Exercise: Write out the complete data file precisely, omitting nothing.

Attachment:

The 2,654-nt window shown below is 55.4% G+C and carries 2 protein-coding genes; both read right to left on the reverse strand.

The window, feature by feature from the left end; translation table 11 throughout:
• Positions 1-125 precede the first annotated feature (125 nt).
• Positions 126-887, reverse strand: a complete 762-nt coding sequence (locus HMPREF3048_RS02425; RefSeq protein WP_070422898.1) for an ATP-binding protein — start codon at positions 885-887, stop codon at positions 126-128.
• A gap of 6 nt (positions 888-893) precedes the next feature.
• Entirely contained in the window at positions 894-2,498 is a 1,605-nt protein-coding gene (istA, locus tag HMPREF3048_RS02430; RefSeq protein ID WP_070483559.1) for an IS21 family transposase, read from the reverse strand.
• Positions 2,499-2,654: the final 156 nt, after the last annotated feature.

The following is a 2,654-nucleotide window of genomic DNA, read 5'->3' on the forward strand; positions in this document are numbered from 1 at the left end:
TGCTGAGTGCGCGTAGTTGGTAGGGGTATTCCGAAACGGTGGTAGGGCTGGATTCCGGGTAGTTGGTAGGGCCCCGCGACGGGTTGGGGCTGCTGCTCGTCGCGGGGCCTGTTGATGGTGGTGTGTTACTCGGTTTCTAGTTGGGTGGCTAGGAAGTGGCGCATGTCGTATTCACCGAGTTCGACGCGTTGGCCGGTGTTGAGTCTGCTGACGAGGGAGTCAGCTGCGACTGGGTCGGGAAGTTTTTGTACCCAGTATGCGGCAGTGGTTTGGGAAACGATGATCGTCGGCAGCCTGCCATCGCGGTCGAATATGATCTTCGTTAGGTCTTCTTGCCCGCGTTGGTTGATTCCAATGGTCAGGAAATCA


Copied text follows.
The 2,654-nt window shown below is 55.4% G+C and carries 2 protein-coding genes; both read right to left on the reverse strand.

The window, feature by feature from the left end; translation table 11 throughout:
• Positions 1-125 precede the first annotated feature (125 nt).
• Positions 126-887, reverse strand: a complete 762-nt coding sequence (locus HMPREF3048_RS02425; RefSeq protein WP_070422898.1) for an ATP-binding protein — start codon at positions 885-887, stop codon at positions 126-128.
• A gap of 6 nt (positions 888-893) precedes the next feature.
• Entirely contained in the window at positions 894-2,498 is a 1,605-nt protein-coding gene (istA, locus tag HMPREF3048_RS02430; RefSeq protein ID WP_070483559.1) for an IS21 family transposase, read from the reverse strand.
• Positions 2,499-2,654: the final 156 nt, after the last annotated feature.

The following is a 2,654-nucleotide window of genomic DNA, read 5'->3' on the forward strand; positions in this document are numbered from 1 at the left end:
TGCTGAGTGCGCGTAGTTGGTAGGGGTATTCCGAAACGGTGGTAGGGCTGGATTCCGGGTAGTTGGTAGGGCCCCGCGACGGGTTGGGGCTGCTGCTCGTCGCGGGGCCTGTTGATGGTGGTGTGTTACTCGGTTTCTAGTTGGGTGGCTAGGAAGTGGCGCATGTCGTATTCACCGAGTTCGACGCGTTGGCCGGTGTTGAGTCTGCTGACGAGGGAGTCAGCTGCGACTGGGTCGGGAAGTTTTTGTACCCAGTATGCGGCAGTGGTTTGGGAAACGATGATCGTCGGCAGCCTGCCATCGCGGTCGAATATGATCTTCGTTAGGTCTTCTTGCCCGCGTTGGTTGATTCCAATGGTCAGGAAATCA